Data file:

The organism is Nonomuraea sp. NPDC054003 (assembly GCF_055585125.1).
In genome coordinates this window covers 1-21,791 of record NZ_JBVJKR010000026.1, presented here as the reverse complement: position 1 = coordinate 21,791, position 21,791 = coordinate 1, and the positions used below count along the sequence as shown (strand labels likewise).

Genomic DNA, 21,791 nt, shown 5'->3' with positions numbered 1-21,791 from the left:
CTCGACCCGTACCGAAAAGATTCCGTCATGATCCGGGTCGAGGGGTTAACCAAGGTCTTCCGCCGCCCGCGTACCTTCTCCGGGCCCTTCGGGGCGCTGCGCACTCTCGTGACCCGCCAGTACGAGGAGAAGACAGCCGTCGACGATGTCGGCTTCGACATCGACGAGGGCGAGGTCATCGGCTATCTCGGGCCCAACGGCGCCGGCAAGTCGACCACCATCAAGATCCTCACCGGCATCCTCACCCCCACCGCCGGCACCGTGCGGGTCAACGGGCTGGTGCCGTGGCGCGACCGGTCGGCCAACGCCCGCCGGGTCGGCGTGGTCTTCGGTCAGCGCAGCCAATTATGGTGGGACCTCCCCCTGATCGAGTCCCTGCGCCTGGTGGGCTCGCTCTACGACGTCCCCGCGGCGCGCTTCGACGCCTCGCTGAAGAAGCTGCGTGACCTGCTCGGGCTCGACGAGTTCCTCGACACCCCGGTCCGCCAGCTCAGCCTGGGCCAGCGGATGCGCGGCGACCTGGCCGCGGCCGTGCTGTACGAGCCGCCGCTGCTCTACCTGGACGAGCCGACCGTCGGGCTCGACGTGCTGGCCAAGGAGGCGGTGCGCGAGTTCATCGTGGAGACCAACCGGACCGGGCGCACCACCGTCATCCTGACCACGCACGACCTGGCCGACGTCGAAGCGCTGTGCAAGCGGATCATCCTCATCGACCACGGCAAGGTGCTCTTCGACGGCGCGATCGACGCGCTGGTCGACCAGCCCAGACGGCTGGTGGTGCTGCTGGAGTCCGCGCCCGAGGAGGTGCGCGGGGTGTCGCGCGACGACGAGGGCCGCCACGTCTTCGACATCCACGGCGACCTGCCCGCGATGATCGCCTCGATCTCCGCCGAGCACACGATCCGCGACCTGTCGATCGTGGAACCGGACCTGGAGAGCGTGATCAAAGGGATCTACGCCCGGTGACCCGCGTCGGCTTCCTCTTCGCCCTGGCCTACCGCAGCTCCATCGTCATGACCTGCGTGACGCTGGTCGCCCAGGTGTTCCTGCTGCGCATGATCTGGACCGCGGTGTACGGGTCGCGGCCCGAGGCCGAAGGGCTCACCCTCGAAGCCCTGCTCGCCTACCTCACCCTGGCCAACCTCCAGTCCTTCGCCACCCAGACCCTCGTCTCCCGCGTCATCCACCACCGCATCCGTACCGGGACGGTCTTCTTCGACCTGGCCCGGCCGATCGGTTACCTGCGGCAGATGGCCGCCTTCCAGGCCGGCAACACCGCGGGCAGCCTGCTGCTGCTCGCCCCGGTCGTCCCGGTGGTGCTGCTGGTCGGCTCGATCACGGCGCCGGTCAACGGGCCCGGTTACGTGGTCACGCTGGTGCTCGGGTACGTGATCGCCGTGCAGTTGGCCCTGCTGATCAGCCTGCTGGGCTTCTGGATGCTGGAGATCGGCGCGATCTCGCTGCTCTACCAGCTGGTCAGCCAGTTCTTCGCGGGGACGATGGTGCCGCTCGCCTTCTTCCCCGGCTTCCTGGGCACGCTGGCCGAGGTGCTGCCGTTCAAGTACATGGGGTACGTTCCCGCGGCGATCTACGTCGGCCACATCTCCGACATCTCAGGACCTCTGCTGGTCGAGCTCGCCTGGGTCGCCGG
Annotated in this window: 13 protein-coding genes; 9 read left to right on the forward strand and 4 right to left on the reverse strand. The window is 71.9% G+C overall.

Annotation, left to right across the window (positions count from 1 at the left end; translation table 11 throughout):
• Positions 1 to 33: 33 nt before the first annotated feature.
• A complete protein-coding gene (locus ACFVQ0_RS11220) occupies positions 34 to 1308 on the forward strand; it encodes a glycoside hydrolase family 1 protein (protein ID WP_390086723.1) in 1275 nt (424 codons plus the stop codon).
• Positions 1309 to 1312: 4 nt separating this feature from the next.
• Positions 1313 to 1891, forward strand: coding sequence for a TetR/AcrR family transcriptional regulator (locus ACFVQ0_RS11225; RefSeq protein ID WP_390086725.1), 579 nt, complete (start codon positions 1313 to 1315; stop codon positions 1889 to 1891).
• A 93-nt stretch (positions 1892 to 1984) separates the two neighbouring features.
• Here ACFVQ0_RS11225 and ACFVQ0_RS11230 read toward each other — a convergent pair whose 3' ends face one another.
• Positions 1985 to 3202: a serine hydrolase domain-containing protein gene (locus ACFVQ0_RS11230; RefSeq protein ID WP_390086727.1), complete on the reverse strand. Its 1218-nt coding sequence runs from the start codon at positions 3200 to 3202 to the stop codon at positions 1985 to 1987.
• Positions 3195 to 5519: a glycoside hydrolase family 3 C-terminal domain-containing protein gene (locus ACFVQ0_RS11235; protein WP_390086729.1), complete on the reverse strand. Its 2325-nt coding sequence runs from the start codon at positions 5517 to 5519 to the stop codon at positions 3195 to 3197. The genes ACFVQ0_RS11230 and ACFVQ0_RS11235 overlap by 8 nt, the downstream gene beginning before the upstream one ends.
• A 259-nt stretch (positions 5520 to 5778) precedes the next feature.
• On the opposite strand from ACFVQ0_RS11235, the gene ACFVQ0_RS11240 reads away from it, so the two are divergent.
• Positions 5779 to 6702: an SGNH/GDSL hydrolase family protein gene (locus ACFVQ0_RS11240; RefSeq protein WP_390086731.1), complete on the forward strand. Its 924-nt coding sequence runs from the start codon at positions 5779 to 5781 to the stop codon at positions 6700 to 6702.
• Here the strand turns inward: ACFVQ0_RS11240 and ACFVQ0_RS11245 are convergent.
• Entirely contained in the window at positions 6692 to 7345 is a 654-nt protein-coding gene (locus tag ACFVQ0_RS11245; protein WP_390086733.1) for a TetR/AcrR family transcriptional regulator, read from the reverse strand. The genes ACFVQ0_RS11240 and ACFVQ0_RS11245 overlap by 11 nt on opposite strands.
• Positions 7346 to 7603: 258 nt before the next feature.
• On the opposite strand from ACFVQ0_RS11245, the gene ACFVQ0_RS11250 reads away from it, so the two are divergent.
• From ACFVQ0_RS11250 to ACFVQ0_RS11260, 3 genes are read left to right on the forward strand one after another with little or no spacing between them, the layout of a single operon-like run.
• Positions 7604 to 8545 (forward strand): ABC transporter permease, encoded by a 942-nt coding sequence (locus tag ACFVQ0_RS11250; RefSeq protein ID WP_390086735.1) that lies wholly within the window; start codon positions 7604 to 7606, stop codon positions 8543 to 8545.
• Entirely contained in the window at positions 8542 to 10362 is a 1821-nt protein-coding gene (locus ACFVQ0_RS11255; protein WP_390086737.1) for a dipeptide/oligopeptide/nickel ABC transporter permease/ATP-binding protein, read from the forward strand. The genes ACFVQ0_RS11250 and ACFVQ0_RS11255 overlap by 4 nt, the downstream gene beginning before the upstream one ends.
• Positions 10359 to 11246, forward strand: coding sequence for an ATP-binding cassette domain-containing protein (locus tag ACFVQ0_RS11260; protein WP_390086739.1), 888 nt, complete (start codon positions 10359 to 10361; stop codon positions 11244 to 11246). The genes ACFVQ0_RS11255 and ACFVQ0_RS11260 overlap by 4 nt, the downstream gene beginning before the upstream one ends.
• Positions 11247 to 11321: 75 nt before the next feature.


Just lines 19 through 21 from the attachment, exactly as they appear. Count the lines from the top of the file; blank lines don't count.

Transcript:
• Entirely contained in the window at positions 6692 to 7345 is a 654-nt protein-coding gene (locus tag ACFVQ0_RS11245; protein WP_390086733.1) for a TetR/AcrR family transcriptional regulator, read from the reverse strand. The genes ACFVQ0_RS11240 and ACFVQ0_RS11245 overlap by 11 nt on opposite strands.
• Positions 7346 to 7603: 258 nt before the next feature.
• On the opposite strand from ACFVQ0_RS11245, the gene ACFVQ0_RS11250 reads away from it, so the two are divergent.